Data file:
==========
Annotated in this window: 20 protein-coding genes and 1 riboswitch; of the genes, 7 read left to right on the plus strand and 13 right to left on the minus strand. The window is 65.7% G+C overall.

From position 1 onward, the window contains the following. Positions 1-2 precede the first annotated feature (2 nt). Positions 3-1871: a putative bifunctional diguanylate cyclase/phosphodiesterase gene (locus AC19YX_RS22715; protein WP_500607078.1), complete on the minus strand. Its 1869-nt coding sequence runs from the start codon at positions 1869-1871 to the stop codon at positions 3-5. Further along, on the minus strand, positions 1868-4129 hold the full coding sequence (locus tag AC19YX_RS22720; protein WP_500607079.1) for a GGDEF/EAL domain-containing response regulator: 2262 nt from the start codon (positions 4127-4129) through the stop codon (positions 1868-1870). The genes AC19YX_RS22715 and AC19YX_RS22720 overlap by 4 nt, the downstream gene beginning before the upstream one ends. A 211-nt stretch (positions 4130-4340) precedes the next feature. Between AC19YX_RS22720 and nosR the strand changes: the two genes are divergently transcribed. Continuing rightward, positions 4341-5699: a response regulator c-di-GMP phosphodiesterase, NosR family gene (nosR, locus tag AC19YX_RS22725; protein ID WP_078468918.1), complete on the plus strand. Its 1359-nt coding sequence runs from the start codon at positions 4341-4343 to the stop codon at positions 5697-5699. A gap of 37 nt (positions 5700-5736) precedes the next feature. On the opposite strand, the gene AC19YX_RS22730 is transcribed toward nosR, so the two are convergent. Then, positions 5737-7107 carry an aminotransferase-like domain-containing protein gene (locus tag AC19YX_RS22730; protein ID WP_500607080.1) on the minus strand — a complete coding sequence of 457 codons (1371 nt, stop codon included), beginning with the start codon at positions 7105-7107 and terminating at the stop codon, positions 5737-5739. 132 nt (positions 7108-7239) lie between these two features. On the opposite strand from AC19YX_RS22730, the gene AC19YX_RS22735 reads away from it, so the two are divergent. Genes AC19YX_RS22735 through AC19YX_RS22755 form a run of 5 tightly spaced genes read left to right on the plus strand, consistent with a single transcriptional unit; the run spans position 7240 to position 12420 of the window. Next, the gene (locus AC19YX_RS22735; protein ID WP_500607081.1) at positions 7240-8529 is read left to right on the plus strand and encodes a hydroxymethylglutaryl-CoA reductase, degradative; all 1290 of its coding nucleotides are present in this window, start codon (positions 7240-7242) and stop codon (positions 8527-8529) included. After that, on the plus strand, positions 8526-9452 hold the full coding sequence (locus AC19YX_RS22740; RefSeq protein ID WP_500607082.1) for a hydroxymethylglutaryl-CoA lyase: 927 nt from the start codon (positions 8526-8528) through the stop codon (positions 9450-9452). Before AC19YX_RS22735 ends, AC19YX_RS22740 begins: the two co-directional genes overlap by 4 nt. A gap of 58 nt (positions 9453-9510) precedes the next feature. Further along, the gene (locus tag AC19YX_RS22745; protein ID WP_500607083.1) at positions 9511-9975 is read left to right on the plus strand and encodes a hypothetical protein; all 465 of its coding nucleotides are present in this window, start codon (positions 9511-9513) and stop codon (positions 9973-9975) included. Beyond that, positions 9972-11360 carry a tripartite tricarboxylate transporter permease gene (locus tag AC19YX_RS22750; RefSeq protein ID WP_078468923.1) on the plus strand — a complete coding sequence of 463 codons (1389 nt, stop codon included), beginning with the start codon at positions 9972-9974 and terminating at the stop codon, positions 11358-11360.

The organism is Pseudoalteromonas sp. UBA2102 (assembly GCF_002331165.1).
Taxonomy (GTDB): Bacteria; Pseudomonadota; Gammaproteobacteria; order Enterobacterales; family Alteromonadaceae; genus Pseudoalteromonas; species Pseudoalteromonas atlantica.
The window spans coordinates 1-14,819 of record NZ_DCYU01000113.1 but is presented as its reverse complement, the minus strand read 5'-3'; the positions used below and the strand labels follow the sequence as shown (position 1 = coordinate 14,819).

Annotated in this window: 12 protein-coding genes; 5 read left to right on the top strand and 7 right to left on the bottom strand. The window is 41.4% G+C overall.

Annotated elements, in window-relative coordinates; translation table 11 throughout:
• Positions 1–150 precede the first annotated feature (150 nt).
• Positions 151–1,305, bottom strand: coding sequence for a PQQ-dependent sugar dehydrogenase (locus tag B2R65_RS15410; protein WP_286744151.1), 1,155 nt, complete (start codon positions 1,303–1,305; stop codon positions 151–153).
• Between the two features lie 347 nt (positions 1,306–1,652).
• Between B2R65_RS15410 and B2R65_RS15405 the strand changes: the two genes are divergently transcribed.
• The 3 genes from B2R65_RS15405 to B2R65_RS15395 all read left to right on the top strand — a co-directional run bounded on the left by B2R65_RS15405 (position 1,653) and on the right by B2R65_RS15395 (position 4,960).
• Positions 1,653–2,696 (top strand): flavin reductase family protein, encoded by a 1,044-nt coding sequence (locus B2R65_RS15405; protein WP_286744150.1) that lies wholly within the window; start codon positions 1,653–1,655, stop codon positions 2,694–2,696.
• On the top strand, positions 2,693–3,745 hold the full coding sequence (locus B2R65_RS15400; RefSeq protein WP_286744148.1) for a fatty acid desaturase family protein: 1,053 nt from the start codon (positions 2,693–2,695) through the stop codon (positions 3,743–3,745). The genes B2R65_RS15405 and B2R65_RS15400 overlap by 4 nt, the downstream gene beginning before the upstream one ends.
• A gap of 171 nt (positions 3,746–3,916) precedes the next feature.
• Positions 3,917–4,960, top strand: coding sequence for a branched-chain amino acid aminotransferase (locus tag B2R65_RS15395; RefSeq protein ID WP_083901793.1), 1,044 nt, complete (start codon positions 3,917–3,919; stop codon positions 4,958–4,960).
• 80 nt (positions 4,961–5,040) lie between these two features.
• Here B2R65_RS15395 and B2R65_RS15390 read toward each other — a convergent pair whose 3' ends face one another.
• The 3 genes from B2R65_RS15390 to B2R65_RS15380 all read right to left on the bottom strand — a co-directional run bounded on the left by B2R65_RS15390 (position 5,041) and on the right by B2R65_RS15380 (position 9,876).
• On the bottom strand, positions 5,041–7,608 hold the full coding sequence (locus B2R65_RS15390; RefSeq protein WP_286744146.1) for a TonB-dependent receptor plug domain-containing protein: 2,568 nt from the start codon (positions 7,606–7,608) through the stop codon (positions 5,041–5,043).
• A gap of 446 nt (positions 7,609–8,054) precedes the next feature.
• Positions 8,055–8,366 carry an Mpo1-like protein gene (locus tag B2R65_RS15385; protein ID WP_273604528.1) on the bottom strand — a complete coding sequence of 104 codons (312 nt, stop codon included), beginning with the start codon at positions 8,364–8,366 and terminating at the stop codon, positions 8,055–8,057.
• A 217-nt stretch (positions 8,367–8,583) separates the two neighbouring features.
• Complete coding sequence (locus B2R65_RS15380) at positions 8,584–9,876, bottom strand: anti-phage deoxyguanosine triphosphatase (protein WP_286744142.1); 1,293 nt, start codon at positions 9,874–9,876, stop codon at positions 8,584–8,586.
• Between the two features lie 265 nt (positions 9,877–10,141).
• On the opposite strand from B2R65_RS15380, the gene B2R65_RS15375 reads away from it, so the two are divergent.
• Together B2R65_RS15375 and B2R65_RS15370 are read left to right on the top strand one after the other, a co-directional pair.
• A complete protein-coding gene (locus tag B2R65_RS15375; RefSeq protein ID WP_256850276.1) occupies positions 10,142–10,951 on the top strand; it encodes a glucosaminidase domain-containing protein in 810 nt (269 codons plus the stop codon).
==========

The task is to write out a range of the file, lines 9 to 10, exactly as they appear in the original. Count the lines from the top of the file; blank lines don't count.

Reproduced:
• Positions 151–1,305, bottom strand: coding sequence for a PQQ-dependent sugar dehydrogenase (locus tag B2R65_RS15410; protein WP_286744151.1), 1,155 nt, complete (start codon positions 1,303–1,305; stop codon positions 151–153).
• Between the two features lie 347 nt (positions 1,306–1,652).